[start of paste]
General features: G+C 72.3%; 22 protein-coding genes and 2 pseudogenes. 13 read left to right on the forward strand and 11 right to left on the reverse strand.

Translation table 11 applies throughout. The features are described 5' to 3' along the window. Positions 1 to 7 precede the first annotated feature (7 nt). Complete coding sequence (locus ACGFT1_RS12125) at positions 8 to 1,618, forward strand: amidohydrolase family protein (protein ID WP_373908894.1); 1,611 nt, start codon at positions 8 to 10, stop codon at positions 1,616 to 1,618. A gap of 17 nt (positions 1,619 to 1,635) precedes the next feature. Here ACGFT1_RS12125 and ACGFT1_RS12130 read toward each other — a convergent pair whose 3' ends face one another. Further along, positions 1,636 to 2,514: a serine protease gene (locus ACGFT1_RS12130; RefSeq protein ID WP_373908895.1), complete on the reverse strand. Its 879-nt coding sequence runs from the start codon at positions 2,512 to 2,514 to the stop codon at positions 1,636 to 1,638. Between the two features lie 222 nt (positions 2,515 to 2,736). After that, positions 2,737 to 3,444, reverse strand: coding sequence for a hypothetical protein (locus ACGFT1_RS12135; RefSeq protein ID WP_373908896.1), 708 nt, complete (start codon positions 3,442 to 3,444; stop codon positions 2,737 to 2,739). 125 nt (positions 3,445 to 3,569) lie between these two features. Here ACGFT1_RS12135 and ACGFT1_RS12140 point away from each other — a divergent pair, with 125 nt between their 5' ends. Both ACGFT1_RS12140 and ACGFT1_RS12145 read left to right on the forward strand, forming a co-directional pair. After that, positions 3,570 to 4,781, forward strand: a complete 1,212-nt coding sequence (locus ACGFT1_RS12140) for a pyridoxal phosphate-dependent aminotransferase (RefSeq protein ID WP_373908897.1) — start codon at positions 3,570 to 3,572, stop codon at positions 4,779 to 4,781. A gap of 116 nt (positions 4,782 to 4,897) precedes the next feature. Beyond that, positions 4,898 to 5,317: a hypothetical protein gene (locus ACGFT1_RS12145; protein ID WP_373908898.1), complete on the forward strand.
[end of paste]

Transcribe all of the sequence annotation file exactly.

General features: G+C 72.3%; 22 protein-coding genes and 2 pseudogenes. 13 read left to right on the forward strand and 11 right to left on the reverse strand.

Translation table 11 applies throughout. The features are described 5' to 3' along the window. Positions 1 to 7 precede the first annotated feature (7 nt). Complete coding sequence (locus ACGFT1_RS12125) at positions 8 to 1,618, forward strand: amidohydrolase family protein (protein ID WP_373908894.1); 1,611 nt, start codon at positions 8 to 10, stop codon at positions 1,616 to 1,618. A gap of 17 nt (positions 1,619 to 1,635) precedes the next feature. Here ACGFT1_RS12125 and ACGFT1_RS12130 read toward each other — a convergent pair whose 3' ends face one another. Further along, positions 1,636 to 2,514: a serine protease gene (locus ACGFT1_RS12130; RefSeq protein ID WP_373908895.1), complete on the reverse strand. Its 879-nt coding sequence runs from the start codon at positions 2,512 to 2,514 to the stop codon at positions 1,636 to 1,638. Between the two features lie 222 nt (positions 2,515 to 2,736). After that, positions 2,737 to 3,444, reverse strand: coding sequence for a hypothetical protein (locus ACGFT1_RS12135; RefSeq protein ID WP_373908896.1), 708 nt, complete (start codon positions 3,442 to 3,444; stop codon positions 2,737 to 2,739). 125 nt (positions 3,445 to 3,569) lie between these two features. Here ACGFT1_RS12135 and ACGFT1_RS12140 point away from each other — a divergent pair, with 125 nt between their 5' ends. Both ACGFT1_RS12140 and ACGFT1_RS12145 read left to right on the forward strand, forming a co-directional pair. After that, positions 3,570 to 4,781, forward strand: a complete 1,212-nt coding sequence (locus ACGFT1_RS12140) for a pyridoxal phosphate-dependent aminotransferase (RefSeq protein ID WP_373908897.1) — start codon at positions 3,570 to 3,572, stop codon at positions 4,779 to 4,781. A gap of 116 nt (positions 4,782 to 4,897) precedes the next feature. Beyond that, positions 4,898 to 5,317: a hypothetical protein gene (locus ACGFT1_RS12145; protein ID WP_373908898.1), complete on the forward strand.